In contrast to FLIM, which focuses on greater areas of tissue, confocal microscopy is a single-point measurement (about 0.5 mm in this case) with a high sensitivity, Maitland says. It provides information about the morphological features of tissue – the same types of features a pathologist would examine in a histology section, such as the nuclear size of the cells and how densely packed the cells appear – important indicators of precancer, she notes. But just like FLIM, confocal microscopy has its own limitations, namely an incredibly small field of view (it’s not much bigger than the tip of a pencil). This limited field of view makes it difficult, if not impossible, to image an entire oral cavity with this technology – that’s where FLIM technology comes in, acting as a guide for the confocal microscopy utilized in this approach, Maitland explains.
“We think the combination of these two systems will address the limitations of other optical systems, she says. “Think of the fluorescence imaging as being used for screening and the confocal microscopy being used for diagnosis. A doctor or dentist would first find the abnormal area with the fluorescence and then go in with the confocal to make the diagnosis because it’s a more specific technique.”
So far, the results have been promising. Maitland has been able to combine the two systems so that the macroscopic and microscopic images produced from each technology can be co-registered, meaning she can correlate those images to the same point on the tissue. Equally as important, each imaging technique is contributing valuable information, she notes.
[Fluorescence lifetime imaging with a 16x16 mm2 field of view detects tissue biochemical changes on the macroscopic scale, and (inset) confocal microscopy with a 0.4 mm diameter field of view is used to characterize size, shape, and spacing of cell nuclei to detect oral precancer and cancer.]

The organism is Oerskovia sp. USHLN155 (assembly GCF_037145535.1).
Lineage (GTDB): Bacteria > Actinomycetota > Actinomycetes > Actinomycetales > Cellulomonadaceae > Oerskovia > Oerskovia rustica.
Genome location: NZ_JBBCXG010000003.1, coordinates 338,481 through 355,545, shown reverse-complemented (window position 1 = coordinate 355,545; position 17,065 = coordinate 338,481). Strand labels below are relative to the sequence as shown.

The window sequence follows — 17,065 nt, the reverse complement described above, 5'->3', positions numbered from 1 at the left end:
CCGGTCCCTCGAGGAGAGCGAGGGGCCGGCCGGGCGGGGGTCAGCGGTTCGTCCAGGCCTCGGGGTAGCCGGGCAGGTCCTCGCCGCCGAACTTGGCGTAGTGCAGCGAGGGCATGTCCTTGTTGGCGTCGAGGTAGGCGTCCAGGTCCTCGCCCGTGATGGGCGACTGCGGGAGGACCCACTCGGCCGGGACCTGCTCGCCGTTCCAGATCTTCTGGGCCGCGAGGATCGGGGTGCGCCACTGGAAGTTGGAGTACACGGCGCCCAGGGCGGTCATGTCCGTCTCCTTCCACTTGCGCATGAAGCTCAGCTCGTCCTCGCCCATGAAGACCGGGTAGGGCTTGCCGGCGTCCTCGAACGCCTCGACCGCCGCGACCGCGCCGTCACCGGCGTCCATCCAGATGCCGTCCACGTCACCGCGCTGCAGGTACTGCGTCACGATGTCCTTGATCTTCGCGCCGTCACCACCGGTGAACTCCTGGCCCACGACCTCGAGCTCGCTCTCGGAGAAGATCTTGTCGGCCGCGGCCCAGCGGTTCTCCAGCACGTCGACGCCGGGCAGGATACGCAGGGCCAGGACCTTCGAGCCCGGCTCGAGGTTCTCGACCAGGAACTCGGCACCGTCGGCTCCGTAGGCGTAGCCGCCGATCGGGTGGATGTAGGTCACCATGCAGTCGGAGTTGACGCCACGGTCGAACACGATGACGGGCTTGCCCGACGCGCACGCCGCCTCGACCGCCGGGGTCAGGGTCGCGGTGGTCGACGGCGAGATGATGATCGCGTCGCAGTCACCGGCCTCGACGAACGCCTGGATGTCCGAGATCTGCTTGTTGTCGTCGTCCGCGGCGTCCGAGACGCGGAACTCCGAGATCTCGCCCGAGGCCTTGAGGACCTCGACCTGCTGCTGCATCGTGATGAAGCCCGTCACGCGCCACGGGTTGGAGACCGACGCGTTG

“We’ve been able to get macroscopic images with the FLIM that show clear differences in signal and spatial features due to biochemical changes in the tissue that correlate with precancer, or the development of cancer,” Maitland says. “With the confocal microscope, we’re able to see changes in the nuclear size, and we have the necessary resolution and the depth of imaging that is required to characterize epithelial changes.”
Maitland cautions that there is still work to be done before this system proceeds to large-scale clinical trials. Her team is working to obtain more data points before claiming the sensitivity and specificity required from a system such as this. She’s in the process of analyzing additional data from a hamster model of oral cancer and working with the Baylor College of Dentistry to evaluate her imaging system on samples of human oral biopsy tissue.
“The hope is we develop a system that is in real time, so it provides accurate diagnostic feedback almost instantaneously, whereas the processing needed for traditional histopathology can commonly take up to a week or two,” Maitland says. “A system like ours could empower doctors with the ability to determine treatment right away rather than having a patient come back weeks later to be treated. It also would enable doctors to noninvasively monitor treatment in order to determine its effectiveness on the diseased tissue.”
Contact: Kristen Maitland, assistant professor in the Department of Biomedical Engineering at Texas A&M University, at 979.845.1864 or via email: email@example.com or Ryan Garcia at 979.847.5833 or via email: firstname.lastname@example.org.